Reciprocal links are a fascinating subject in SEO. This type of link building used to be a hugely popular way to increase your search traffic, even though Google itself was very much against them. But they flourished anyway.
Did you know that this type of link building is still against Google’s guidelines? They call it a ‘link scheme’ and are frowned upon by the search giant.
Nevertheless, it still happens. This detailed study from Ahrefs shows just how common reciprocal links continue to be. But why are they still popular? Mostly because the way reciprocal links occur now is very different to how they occurred 20 years ago. The process is much more natural – people link to your website, for example, because hopefully it has excellent content that others will find interesting or relevant. You no longer have to ‘beg’ for other site owners to feature your links.
But if you’re trying to increase your search traffic and boost your backlink authority, how friendly is reciprocal link building? In this article, Graeme, the SEO freelancer behind Detail Marketing takes a look at this subject in more detail.
What are reciprocal links?
An agreement by two businesses or individuals to trade links in an effort to boost SEO and site authority. Simply, one links to the other’s site, and vice versa.
Those of you with some SEO experience might think this is dodgy behaviour and to some degree, you’d be right. But the key to reciprocal links is the intent behind them and the frequency you use them.
Good reciprocal links versus bad ones
Any SEO consultant worth their salt will show you that natural reciprocal links are something worth pursuing. But what is a ‘bad’ reciprocal link? Check out your email spam folder and you’ll probably spot a few!
Bad link offers can include:
- An exchange or deal that will boost your SEO or help you rank in Google.
- Mention of a ‘link exchange’.
- Offers of multiple links or links on multiple sites.
Are reciprocal links good for SEO?
Well, they aren’t inherently bad – but only if they are done right, with good intentions. If you want to grow your website’s authority without facing the wrath of Google, there are plenty of other techniques that you should focus on before considering reciprocal links. Any link-building strategy you create and implement should put the end user at the forefront of the experience. Who will benefit from including a link? If it’s not your target audience, you might want to reconsider.
As always, high-quality content sits alongside good SEO. Prioritise making your content the best it can be, rather than using some higher-risk strategies that might negatively impact your site’s progress. Some external links on your site can help your SEO, but they shouldn’t be your primary focus.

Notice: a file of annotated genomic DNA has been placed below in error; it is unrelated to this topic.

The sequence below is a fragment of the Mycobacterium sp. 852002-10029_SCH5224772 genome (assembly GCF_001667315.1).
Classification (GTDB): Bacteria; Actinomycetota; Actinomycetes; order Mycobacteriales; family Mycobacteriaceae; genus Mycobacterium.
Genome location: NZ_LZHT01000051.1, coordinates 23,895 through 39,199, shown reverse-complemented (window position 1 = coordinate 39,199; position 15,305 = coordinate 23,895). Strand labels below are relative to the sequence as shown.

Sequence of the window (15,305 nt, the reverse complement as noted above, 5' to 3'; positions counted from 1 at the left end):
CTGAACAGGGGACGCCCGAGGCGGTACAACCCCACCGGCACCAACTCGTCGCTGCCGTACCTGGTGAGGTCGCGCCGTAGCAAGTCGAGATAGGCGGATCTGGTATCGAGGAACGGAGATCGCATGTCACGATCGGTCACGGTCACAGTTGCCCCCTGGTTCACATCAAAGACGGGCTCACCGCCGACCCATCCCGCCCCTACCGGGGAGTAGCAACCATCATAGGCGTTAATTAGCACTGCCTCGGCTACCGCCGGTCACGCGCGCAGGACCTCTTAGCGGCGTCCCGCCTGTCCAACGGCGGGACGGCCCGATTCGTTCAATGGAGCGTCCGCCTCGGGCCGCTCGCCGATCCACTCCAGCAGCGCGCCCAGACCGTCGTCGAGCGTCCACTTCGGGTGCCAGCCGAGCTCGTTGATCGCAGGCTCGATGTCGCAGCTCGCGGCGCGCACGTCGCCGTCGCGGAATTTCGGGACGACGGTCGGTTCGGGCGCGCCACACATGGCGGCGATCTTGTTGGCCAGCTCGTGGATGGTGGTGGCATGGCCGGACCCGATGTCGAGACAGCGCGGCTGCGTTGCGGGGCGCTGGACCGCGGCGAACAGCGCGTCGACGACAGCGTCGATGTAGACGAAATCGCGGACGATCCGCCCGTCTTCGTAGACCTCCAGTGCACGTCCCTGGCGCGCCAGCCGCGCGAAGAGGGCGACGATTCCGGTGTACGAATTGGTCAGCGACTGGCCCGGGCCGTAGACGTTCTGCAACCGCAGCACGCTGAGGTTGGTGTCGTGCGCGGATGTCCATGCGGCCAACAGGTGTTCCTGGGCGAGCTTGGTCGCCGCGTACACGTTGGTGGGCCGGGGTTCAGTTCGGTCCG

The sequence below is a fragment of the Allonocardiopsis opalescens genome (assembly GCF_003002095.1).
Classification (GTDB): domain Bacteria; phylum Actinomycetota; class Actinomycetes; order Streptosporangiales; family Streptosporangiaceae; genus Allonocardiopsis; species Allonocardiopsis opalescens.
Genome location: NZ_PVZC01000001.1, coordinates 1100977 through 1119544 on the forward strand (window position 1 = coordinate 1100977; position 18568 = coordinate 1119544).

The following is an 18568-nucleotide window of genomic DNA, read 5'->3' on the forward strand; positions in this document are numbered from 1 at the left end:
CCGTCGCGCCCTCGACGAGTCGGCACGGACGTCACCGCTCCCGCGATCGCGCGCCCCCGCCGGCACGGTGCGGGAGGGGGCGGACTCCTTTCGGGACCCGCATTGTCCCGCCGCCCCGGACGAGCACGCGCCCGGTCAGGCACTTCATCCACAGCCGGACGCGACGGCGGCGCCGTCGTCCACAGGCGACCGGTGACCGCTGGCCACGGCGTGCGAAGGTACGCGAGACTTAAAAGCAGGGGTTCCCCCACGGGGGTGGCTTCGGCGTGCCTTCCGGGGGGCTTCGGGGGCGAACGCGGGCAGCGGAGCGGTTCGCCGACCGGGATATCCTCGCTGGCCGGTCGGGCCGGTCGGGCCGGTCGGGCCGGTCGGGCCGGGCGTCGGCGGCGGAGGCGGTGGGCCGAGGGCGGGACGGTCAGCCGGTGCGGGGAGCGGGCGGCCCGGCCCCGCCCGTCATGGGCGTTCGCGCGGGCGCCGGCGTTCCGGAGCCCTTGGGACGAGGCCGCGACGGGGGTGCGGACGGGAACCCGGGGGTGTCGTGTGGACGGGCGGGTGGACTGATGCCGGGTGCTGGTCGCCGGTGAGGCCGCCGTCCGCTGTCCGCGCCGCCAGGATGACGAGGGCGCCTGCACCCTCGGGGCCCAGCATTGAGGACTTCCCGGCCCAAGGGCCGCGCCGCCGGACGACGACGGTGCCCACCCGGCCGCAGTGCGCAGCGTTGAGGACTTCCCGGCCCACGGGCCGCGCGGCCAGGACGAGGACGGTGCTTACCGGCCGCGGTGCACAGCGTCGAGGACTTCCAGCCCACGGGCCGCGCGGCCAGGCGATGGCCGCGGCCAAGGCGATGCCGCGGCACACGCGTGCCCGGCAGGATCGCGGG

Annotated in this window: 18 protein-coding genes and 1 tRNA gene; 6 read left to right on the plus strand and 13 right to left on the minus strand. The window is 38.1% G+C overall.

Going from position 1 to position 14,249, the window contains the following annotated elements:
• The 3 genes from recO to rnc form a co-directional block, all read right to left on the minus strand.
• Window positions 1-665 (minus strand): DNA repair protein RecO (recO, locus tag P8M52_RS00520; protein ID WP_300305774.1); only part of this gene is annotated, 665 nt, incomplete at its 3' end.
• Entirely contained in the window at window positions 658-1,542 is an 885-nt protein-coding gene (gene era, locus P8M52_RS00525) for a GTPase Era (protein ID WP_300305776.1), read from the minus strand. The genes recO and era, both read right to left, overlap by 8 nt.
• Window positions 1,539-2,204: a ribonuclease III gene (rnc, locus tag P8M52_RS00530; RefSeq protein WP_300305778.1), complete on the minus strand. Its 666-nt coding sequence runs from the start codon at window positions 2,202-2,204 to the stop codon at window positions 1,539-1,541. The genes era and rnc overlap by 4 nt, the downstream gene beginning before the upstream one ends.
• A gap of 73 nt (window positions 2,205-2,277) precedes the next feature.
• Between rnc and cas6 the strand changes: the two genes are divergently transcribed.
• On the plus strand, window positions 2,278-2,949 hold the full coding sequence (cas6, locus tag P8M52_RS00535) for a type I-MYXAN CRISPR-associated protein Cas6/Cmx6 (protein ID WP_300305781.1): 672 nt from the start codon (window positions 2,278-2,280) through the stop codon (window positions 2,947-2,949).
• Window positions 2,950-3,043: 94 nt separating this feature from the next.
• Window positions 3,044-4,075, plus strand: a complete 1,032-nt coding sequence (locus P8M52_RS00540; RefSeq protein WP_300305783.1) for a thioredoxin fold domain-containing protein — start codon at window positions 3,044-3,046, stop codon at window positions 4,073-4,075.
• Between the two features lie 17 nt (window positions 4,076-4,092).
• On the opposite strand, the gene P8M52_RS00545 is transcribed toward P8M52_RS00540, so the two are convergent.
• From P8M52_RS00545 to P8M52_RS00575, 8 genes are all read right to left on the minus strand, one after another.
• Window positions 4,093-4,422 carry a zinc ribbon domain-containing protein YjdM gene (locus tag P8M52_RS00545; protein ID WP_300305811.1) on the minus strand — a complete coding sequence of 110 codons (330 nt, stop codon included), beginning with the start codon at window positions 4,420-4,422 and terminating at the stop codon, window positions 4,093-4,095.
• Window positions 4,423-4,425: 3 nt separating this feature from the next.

Using reciprocal links to help your SEO
You might be thinking “if reciprocal links are a bit of a shady area in SEO, why would I use them at all?” Because including links to reputable websites can improve not just the quality of your own content, but also the reader’s experience on your site.
When you link to high-value content, you are working towards becoming a trusted source of information. If other websites begin to reciprocate the link, that’s all good – it shows your content is of a good enough quality to warrant other sites linking to it. It’s the cherry on top of an already delicious cake!
Naturally-occurring reciprocal links are good for both parties, as opposed to requesting
reciprocation, but if you are considering a link exchange, please ask yourself:
- Is the external site an authority in your sector?
- Could the external site improve your site’s traffic?
- Is the business a direct competitor? Because if they are, steer well clear of any link exchange!
How can reciprocal links hurt your SEO?
Exchanging links can damage your SEO efforts. But how?
🚫 Site penalisation
Reciprocal links are against Google’s Webmaster Guidelines. If you’ve been working hard on trying to improve your SEO, but begin to include more and more backlinks, you could be penalised by Google. Meaning all your previous SEO efforts will have been in vain.
📉 Decrease in site authority and search engine rankings
Make no mistake – if you include irrelevant links to external sites in your content, you are very likely to experience a drop in site authority or SERP rankings.
Before linking to any external site, always ensure that the content is relevant and check the site’s domain authority.
🔁 Boosting SEO for direct competition
As we mentioned above, never consider a link exchange with a competitor. When linking to sites with the same target keywords and phrases as your website, your chances of having that link reciprocated are low. Therefore, you are boosting your competition’s SEO, rather than your own.
If you are going to pursue reciprocated links, they should only be between sites with similar content – not between directly competing sites.
❌ Loss of search engine trust
You need Google, and other search engines, to trust your site. If you over-use reciprocal links, you run the risk of losing that trust, which can be hugely impactful on your SEO success.
An experienced SEO consultant can advise you on how to build your SEO strategy without having to use a high number of one-to-one links. Never seek out reciprocal links for the sole purpose of getting more site traffic or building your backlink profile.
The bottom line
If you are looking to improve your SEO strategy, there are a number of techniques you can use before considering reciprocal links. When you link out to external sites, always do so effectively – linking out to relevant resources will help you build your site’s authority with search engines. Plus, if you offer readers valuable content, they are far more likely to return.